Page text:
A recurring Shark on ABC's Shark Tank, Kind Snacks founder Daniel Lubetzky recently announced his investment in egg-white based chips Quevos, founded by childhood friends and partner entrepreneurs Nick Hamburger and Zack Schreier. Lubetzky beat out a compelling offer from Shark Kevin O' Leary to walk away with the deal. 

While Lubetzky has now grown Kind into a multi-billion-dollar health and wellness brand, his own foray into the food business began when he was 25, just a few years older than Quevos's founders. I recently connected with Lubetzky's investment office, Equilibra, which shared a few pieces of advice Lubetzky has for entrepreneurs just beginning their journey.

1. Don't build just to sell (your business)

Lubetzky recalls that the younger you are, the harder it is to envision the future, but urges entrepreneurs at all stages of their journeys to prioritize building long-term enterprise value.

He shares that when Nick and Zack came on Shark Tank, they had a clear rationale for wanting to sell their business in a few years. While acknowledging that every entrepreneur must be true to their own journey, Lubetzky promotes the merits of working without an aggressive exit timeline in mind.

He counsels that intentions to sell quickly often force brands into becoming short-term-profit-oriented; they may not make decisions that support their customers' long-term relationship with their brand and product.

He warns that short-term orientation can have the negative consequence of pushing entrepreneurs to allow the ends to justify the means, so that it may be more tempting to cut corners or lower standards just to meet short-term profit targets. For example, while creating a cheaper product could boost sales in the short-term, it may also erode consumer trust and loyalty in the long-term, Lubetzky advises.

2. Beware of fads

Part of creating for the long-term means differentiating between tapping into a trend versus building on a fad. While fads may present a meaningful communications wave to ride, Lubetzky notes that they should not influence the direction of your entire brand.

Lubetzky contrasts the coconut water, vitamin water, and keto crazes, which he sees as fads that are ephemeral and create a shaky foundation on which to build a brand, with more sustainable trends like "plant-based foods" and "real food with real ingredients" that have underlying, evergreen truths.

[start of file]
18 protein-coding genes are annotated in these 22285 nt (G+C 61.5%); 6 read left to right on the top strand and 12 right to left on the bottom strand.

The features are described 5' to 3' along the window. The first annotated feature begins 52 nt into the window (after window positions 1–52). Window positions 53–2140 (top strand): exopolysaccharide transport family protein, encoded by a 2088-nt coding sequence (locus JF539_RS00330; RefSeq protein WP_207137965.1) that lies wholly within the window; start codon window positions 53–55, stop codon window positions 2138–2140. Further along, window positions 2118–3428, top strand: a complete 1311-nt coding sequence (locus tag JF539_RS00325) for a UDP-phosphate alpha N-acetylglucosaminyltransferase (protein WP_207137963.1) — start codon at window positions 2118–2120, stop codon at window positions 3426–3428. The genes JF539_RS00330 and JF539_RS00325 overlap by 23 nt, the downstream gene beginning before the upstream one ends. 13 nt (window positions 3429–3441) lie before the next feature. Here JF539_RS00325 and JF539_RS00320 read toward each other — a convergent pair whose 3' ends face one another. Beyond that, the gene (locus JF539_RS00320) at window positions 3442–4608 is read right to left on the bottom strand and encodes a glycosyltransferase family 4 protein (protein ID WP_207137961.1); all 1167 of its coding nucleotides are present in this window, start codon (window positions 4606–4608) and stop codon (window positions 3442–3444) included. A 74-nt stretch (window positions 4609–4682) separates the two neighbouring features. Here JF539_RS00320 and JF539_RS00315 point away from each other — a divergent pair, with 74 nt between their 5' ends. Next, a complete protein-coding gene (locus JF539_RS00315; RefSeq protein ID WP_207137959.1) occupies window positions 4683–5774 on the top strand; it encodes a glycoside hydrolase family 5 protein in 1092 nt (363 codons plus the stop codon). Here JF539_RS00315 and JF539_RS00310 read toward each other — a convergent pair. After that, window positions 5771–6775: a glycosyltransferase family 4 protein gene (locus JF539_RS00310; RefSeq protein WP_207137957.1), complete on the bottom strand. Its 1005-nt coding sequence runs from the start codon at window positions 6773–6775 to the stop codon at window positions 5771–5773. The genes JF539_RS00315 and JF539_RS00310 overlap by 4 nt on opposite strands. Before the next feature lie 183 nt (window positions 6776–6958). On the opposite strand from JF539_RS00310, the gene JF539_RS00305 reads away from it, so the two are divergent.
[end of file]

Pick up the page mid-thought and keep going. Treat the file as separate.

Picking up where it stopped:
Lubetzky emphasizes the importance not just of value proposition endurance but also authenticity. He reflects that jumping on the bandwagon of a fad is one form of being unoriginal--and the marketplace typically does not reward more of the same.

3. Innovate with restraint

While Lubetzky tells us that new product innovation has always been one of his favorite parts of his role over the years, he confesses that he often has to remind himself to exercise restraint. This was a lesson he learned the hard way through his first company, PeaceWorks, which he says expanded its product offering too quickly. According to Equilibra, Lubetzky says of this experience, "We were doing well with our core line and then we got overeager. We spread ourselves too thin, too fast, and the quality of our newer products suffered as a result. We had to quickly rein it back in to earn back our consumers' trust."

Lubetzky says that launching new products can feel like an obvious path to scale but cautions that new items should only be pursued if they are as good as or better than the existing items in your portfolio or than the leading items in the category. He says that while it's important to abandon yourself to the creative process, creativity should always be followed by critique. Equilibra shared this piece of advice from Lubetzky: "When you are about to release a new product, poke every hole in it before you determine whether to take it to market."

Whether embarking on a new entrepreneurial venture or continuing to build an existing dream into reality, Daniel Lubetzky's lessons to his younger self give today's founders a new set of guideposts to consider.